I’m blogging this because I’ll never remember it otherwise. Here’s what I had to do to put Panther (OS X 10.3) back onto a disk that had been upgraded to Tiger (OS X 10.4). I did this to set up a coding environment to regress OS-specific problems; I don’t recommend this otherwise.
This was done on a system with two internal HDs, so I could be booted into 10.4 on the main HD while screwing around with the second HD. First I wiped out Tiger as best as I could using sudo rm -r in the terminal. I deleted everything that looked Unixy or OS-ish, including the root level dirs /System /var /tmp /etc /private /bin /sbin /usr and anything else that tempted me. Warning: this is a good way to instantly totally destroy an OS installation.
The trickiest part turned out to be that for some reason my old 10.3 install disk that shipped with the G5 doesn’t appear “blessed” under 10.4. Blessing is basically a note on the disk as to where the boot information lives for Macs. The best way to determine what’s going on is with the aptly named “bless” command utility; the man page explains what it does. bless –info will show you if a volume is not bootable; if it’s not then booting with the “c” key (or any other of the 10 ways to boot from CD-ROM will fail).
So now we come to OpenFirmware. Open Firmware is, well, I don’t know exactly what it is, but for our purposes it’s a command shell before anything is booted where we can monkey around. Before booting into Open Firmware, one thing to check: use pdisk (L command) to list the partitions of all drives - we’ll need to know the partition number of our CD-ROM’s main partition. Strangely it appears that all Mac partitions are really two partitions - a small header and then a real partition. So the CD-ROM partition number is “2″, which we’ll need later but not be able to find from OpenFirmware.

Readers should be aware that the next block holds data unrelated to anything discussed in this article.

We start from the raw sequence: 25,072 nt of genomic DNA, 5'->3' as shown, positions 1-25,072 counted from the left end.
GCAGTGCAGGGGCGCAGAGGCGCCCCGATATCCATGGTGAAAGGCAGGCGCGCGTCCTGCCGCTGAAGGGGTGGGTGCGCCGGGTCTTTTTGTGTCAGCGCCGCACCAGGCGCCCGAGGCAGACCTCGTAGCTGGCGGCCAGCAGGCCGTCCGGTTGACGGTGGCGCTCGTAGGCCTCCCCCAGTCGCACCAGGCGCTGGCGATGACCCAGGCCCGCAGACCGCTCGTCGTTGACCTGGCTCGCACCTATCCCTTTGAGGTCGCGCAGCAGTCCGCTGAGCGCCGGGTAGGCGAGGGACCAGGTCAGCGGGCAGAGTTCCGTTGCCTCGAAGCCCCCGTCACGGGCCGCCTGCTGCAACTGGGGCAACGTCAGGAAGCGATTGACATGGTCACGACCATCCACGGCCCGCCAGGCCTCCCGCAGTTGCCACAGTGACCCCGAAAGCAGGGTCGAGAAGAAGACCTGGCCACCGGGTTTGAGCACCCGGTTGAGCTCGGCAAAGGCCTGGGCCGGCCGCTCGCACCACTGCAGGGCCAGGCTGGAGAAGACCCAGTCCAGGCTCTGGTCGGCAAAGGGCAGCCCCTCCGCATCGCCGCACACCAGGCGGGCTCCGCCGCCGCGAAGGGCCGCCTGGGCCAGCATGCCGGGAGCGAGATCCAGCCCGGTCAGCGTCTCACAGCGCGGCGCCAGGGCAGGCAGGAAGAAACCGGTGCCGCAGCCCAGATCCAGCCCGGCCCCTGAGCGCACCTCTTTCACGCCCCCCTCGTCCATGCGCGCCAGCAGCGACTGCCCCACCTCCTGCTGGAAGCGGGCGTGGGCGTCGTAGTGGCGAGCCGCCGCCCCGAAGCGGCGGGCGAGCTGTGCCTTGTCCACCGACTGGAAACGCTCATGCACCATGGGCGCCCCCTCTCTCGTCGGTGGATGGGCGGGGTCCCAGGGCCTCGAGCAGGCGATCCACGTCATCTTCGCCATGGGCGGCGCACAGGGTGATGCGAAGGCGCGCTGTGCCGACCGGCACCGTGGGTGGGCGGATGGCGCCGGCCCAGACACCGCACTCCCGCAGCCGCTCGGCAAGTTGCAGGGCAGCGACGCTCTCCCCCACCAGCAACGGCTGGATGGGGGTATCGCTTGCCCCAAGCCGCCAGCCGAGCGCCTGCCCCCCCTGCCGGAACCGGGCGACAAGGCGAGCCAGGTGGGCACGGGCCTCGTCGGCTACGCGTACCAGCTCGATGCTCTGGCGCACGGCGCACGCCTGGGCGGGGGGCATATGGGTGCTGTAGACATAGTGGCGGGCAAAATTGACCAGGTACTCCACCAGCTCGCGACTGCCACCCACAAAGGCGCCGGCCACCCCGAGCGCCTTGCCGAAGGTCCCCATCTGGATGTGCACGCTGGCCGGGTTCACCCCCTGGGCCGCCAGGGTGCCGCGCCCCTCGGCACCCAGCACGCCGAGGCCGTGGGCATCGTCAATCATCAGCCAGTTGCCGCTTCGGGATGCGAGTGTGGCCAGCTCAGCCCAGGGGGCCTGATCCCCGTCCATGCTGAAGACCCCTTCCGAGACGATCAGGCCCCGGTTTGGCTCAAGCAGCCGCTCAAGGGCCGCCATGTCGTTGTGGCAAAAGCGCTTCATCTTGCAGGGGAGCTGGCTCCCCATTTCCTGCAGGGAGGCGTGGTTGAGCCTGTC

To boot into OpenFirmware, hold down the command, option, ‘o’ and ‘f’ keys all at once on boot. You should see some kind of command prompt. The money command is:
This basically means boot from partition 2 from the device aliased to “cd” using BootX (that’s a unix file path but with weird slashes). BootX basically always lives on that path on modern OS X installations. BTW if that file doesn’t exist on your CD-ROM, it may not be bootable.
Other useful commands:
devalias - lists all the aliases to devices. Finding devices in the tree is harder if there aren’t aliases, but my G5 seems to have a bunch of nice ones.
dev [device] - change tree devices, similar to ls.
pwd - print current devices
ls - list devices within the current devices.
dir - list files. Syntax is something like dir cd:2,\ to list the root dir of the second partition on the device aliased to CD.